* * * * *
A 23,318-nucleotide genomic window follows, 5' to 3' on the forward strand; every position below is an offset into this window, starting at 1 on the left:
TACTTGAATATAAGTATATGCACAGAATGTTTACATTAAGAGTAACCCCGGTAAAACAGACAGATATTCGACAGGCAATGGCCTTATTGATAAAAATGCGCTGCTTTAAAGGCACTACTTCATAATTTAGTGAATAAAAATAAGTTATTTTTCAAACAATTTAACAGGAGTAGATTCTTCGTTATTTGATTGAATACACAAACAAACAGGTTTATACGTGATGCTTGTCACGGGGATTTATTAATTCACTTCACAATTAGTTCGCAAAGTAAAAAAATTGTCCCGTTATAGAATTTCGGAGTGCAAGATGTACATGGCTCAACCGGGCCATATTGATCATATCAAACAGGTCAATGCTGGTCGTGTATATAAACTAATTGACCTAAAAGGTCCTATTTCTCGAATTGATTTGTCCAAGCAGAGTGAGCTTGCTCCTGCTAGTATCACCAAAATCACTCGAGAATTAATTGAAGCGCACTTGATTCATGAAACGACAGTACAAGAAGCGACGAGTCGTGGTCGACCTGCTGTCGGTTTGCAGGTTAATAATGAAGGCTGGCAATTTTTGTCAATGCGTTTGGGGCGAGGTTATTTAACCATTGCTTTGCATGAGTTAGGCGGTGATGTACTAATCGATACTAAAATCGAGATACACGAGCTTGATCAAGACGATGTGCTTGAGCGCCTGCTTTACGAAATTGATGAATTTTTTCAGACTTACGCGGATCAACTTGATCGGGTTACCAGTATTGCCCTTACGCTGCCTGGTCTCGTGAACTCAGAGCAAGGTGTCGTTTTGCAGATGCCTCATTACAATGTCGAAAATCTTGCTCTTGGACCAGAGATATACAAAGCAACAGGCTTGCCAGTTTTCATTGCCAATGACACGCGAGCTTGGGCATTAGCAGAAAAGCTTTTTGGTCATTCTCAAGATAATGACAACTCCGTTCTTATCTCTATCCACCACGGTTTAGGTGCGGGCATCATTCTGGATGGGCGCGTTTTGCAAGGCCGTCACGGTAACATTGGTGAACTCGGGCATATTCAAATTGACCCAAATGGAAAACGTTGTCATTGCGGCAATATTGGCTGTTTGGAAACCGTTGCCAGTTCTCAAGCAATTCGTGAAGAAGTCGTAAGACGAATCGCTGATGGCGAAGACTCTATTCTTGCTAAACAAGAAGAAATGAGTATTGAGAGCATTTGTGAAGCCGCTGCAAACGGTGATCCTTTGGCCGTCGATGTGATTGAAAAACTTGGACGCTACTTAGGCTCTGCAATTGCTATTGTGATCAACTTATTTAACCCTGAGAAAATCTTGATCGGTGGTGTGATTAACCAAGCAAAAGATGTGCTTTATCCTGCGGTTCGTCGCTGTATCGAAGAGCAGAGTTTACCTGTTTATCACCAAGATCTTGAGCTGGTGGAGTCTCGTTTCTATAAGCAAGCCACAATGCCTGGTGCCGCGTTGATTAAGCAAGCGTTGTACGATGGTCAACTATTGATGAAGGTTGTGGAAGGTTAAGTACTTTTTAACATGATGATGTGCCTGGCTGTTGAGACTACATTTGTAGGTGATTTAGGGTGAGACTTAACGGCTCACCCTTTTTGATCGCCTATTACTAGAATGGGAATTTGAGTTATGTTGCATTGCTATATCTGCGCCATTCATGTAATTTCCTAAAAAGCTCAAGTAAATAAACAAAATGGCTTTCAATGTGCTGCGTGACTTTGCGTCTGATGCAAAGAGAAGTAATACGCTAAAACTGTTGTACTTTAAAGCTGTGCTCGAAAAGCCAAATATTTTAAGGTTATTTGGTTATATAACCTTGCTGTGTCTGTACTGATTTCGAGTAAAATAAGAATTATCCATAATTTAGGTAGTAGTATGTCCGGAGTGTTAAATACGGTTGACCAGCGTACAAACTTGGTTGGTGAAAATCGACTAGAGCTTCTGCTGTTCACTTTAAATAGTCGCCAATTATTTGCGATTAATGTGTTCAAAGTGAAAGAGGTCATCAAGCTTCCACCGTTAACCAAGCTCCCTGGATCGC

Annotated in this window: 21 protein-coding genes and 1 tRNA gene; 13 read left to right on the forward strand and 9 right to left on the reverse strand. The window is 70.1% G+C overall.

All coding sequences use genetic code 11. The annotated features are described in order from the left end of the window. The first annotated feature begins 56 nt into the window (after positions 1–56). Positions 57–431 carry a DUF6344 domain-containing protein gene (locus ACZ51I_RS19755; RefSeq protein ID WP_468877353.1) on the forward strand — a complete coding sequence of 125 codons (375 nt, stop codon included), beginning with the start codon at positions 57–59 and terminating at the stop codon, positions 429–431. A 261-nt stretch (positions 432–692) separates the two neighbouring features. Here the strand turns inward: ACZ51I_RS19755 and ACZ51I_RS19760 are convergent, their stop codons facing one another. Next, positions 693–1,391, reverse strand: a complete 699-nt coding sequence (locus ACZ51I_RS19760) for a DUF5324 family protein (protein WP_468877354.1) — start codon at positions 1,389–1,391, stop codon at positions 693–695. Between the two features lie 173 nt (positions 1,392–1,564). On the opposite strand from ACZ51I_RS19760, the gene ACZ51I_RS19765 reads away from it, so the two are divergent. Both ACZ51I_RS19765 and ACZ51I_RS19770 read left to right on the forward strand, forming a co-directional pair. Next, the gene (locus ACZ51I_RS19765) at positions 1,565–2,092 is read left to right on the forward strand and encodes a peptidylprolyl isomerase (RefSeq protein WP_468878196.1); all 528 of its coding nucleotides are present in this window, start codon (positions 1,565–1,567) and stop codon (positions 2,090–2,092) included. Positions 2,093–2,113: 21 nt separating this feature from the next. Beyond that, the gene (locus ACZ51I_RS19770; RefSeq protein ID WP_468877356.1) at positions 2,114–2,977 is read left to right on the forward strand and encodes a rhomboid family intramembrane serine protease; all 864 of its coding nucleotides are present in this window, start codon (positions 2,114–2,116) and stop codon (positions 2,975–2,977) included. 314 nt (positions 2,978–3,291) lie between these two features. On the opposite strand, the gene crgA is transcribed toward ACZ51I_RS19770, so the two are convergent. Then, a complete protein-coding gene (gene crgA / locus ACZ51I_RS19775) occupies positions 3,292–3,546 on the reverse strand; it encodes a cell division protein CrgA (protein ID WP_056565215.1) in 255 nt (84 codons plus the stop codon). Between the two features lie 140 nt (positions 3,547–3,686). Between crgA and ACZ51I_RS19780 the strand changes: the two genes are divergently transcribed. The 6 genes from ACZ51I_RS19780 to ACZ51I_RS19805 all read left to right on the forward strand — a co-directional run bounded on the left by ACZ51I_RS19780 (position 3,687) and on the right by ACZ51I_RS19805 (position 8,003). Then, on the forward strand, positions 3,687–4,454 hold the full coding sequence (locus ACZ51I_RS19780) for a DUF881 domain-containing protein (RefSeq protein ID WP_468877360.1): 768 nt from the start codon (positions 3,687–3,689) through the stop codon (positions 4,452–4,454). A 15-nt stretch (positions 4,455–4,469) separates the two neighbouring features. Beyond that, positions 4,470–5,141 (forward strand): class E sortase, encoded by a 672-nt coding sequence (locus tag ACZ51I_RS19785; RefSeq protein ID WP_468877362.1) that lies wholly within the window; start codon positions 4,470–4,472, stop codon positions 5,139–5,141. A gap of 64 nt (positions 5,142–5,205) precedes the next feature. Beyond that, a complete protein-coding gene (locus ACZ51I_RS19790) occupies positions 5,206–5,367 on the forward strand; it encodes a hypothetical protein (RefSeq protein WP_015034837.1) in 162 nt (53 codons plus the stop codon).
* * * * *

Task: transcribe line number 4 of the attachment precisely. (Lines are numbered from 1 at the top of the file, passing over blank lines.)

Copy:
All coding sequences use genetic code 11. The annotated features are described in order from the left end of the window. The first annotated feature begins 56 nt into the window (after positions 1–56). Positions 57–431 carry a DUF6344 domain-containing protein gene (locus ACZ51I_RS19755; RefSeq protein ID WP_468877353.1) on the forward strand — a complete coding sequence of 125 codons (375 nt, stop codon included), beginning with the start codon at positions 57–59 and terminating at the stop codon, positions 429–431. A 261-nt stretch (positions 432–692) separates the two neighbouring features. Here the strand turns inward: ACZ51I_RS19755 and ACZ51I_RS19760 are convergent, their stop codons facing one another. Next, positions 693–1,391, reverse strand: a complete 699-nt coding sequence (locus ACZ51I_RS19760) for a DUF5324 family protein (protein WP_468877354.1) — start codon at positions 1,389–1,391, stop codon at positions 693–695. Between the two features lie 173 nt (positions 1,392–1,564). On the opposite strand from ACZ51I_RS19760, the gene ACZ51I_RS19765 reads away from it, so the two are divergent. Both ACZ51I_RS19765 and ACZ51I_RS19770 read left to right on the forward strand, forming a co-directional pair. Next, the gene (locus ACZ51I_RS19765) at positions 1,565–2,092 is read left to right on the forward strand and encodes a peptidylprolyl isomerase (RefSeq protein WP_468878196.1); all 528 of its coding nucleotides are present in this window, start codon (positions 1,565–1,567) and stop codon (positions 2,090–2,092) included. Positions 2,093–2,113: 21 nt separating this feature from the next. Beyond that, the gene (locus ACZ51I_RS19770; RefSeq protein ID WP_468877356.1) at positions 2,114–2,977 is read left to right on the forward strand and encodes a rhomboid family intramembrane serine protease; all 864 of its coding nucleotides are present in this window, start codon (positions 2,114–2,116) and stop codon (positions 2,975–2,977) included. 314 nt (positions 2,978–3,291) lie between these two features. On the opposite strand, the gene crgA is transcribed toward ACZ51I_RS19770, so the two are convergent. Then, a complete protein-coding gene (gene crgA / locus ACZ51I_RS19775) occupies positions 3,292–3,546 on the reverse strand; it encodes a cell division protein CrgA (protein ID WP_056565215.1) in 255 nt (84 codons plus the stop codon). Between the two features lie 140 nt (positions 3,547–3,686). Between crgA and ACZ51I_RS19780 the strand changes: the two genes are divergently transcribed. The 6 genes from ACZ51I_RS19780 to ACZ51I_RS19805 all read left to right on the forward strand — a co-directional run bounded on the left by ACZ51I_RS19780 (position 3,687) and on the right by ACZ51I_RS19805 (position 8,003). Then, on the forward strand, positions 3,687–4,454 hold the full coding sequence (locus ACZ51I_RS19780) for a DUF881 domain-containing protein (RefSeq protein ID WP_468877360.1): 768 nt from the start codon (positions 3,687–3,689) through the stop codon (positions 4,452–4,454). A 15-nt stretch (positions 4,455–4,469) separates the two neighbouring features. Beyond that, positions 4,470–5,141 (forward strand): class E sortase, encoded by a 672-nt coding sequence (locus tag ACZ51I_RS19785; RefSeq protein ID WP_468877362.1) that lies wholly within the window; start codon positions 4,470–4,472, stop codon positions 5,139–5,141. A gap of 64 nt (positions 5,142–5,205) precedes the next feature. Beyond that, a complete protein-coding gene (locus ACZ51I_RS19790) occupies positions 5,206–5,367 on the forward strand; it encodes a hypothetical protein (RefSeq protein WP_015034837.1) in 162 nt (53 codons plus the stop codon).